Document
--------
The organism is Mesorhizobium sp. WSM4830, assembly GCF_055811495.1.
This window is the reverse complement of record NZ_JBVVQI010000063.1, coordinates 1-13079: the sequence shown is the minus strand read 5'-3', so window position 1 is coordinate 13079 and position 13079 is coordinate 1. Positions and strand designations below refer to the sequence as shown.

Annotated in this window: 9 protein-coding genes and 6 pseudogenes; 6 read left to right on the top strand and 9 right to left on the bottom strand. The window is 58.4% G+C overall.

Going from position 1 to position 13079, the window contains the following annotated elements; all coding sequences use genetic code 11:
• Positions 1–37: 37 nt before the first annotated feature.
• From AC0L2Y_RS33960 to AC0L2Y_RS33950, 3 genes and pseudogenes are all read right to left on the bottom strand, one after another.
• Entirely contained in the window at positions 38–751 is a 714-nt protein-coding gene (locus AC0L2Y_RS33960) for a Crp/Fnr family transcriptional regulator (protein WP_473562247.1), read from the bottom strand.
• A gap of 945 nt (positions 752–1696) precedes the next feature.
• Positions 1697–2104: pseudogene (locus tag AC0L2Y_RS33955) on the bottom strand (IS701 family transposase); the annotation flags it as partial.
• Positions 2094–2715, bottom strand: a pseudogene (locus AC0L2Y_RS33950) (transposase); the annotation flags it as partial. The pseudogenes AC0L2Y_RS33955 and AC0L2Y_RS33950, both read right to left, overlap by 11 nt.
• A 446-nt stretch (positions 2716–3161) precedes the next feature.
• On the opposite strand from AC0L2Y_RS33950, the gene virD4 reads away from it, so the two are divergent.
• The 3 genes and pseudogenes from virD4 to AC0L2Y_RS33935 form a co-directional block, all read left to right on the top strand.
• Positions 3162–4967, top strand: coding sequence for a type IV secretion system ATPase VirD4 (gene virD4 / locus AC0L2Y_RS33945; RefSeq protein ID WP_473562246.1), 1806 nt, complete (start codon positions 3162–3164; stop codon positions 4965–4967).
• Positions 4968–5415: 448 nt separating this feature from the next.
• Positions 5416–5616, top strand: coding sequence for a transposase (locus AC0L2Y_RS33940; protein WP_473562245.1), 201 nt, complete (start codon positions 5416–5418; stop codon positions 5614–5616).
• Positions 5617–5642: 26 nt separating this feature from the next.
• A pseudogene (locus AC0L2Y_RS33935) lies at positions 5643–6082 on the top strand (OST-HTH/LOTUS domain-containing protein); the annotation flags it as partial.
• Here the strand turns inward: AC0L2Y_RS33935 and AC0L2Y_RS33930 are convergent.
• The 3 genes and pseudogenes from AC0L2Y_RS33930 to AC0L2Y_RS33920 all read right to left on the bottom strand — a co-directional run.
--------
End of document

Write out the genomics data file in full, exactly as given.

The organism is Mesorhizobium sp. WSM4830, assembly GCF_055811495.1.
This window is the reverse complement of record NZ_JBVVQI010000063.1, coordinates 1-13079: the sequence shown is the minus strand read 5'-3', so window position 1 is coordinate 13079 and position 13079 is coordinate 1. Positions and strand designations below refer to the sequence as shown.

Annotated in this window: 9 protein-coding genes and 6 pseudogenes; 6 read left to right on the top strand and 9 right to left on the bottom strand. The window is 58.4% G+C overall.

Going from position 1 to position 13079, the window contains the following annotated elements; all coding sequences use genetic code 11:
• Positions 1–37: 37 nt before the first annotated feature.
• From AC0L2Y_RS33960 to AC0L2Y_RS33950, 3 genes and pseudogenes are all read right to left on the bottom strand, one after another.
• Entirely contained in the window at positions 38–751 is a 714-nt protein-coding gene (locus AC0L2Y_RS33960) for a Crp/Fnr family transcriptional regulator (protein WP_473562247.1), read from the bottom strand.
• A gap of 945 nt (positions 752–1696) precedes the next feature.
• Positions 1697–2104: pseudogene (locus tag AC0L2Y_RS33955) on the bottom strand (IS701 family transposase); the annotation flags it as partial.
• Positions 2094–2715, bottom strand: a pseudogene (locus AC0L2Y_RS33950) (transposase); the annotation flags it as partial. The pseudogenes AC0L2Y_RS33955 and AC0L2Y_RS33950, both read right to left, overlap by 11 nt.
• A 446-nt stretch (positions 2716–3161) precedes the next feature.
• On the opposite strand from AC0L2Y_RS33950, the gene virD4 reads away from it, so the two are divergent.
• The 3 genes and pseudogenes from virD4 to AC0L2Y_RS33935 form a co-directional block, all read left to right on the top strand.
• Positions 3162–4967, top strand: coding sequence for a type IV secretion system ATPase VirD4 (gene virD4 / locus AC0L2Y_RS33945; RefSeq protein ID WP_473562246.1), 1806 nt, complete (start codon positions 3162–3164; stop codon positions 4965–4967).
• Positions 4968–5415: 448 nt separating this feature from the next.
• Positions 5416–5616, top strand: coding sequence for a transposase (locus AC0L2Y_RS33940; protein WP_473562245.1), 201 nt, complete (start codon positions 5416–5418; stop codon positions 5614–5616).
• Positions 5617–5642: 26 nt separating this feature from the next.
• A pseudogene (locus AC0L2Y_RS33935) lies at positions 5643–6082 on the top strand (OST-HTH/LOTUS domain-containing protein); the annotation flags it as partial.
• Here the strand turns inward: AC0L2Y_RS33935 and AC0L2Y_RS33930 are convergent.
• The 3 genes and pseudogenes from AC0L2Y_RS33930 to AC0L2Y_RS33920 all read right to left on the bottom strand — a co-directional run.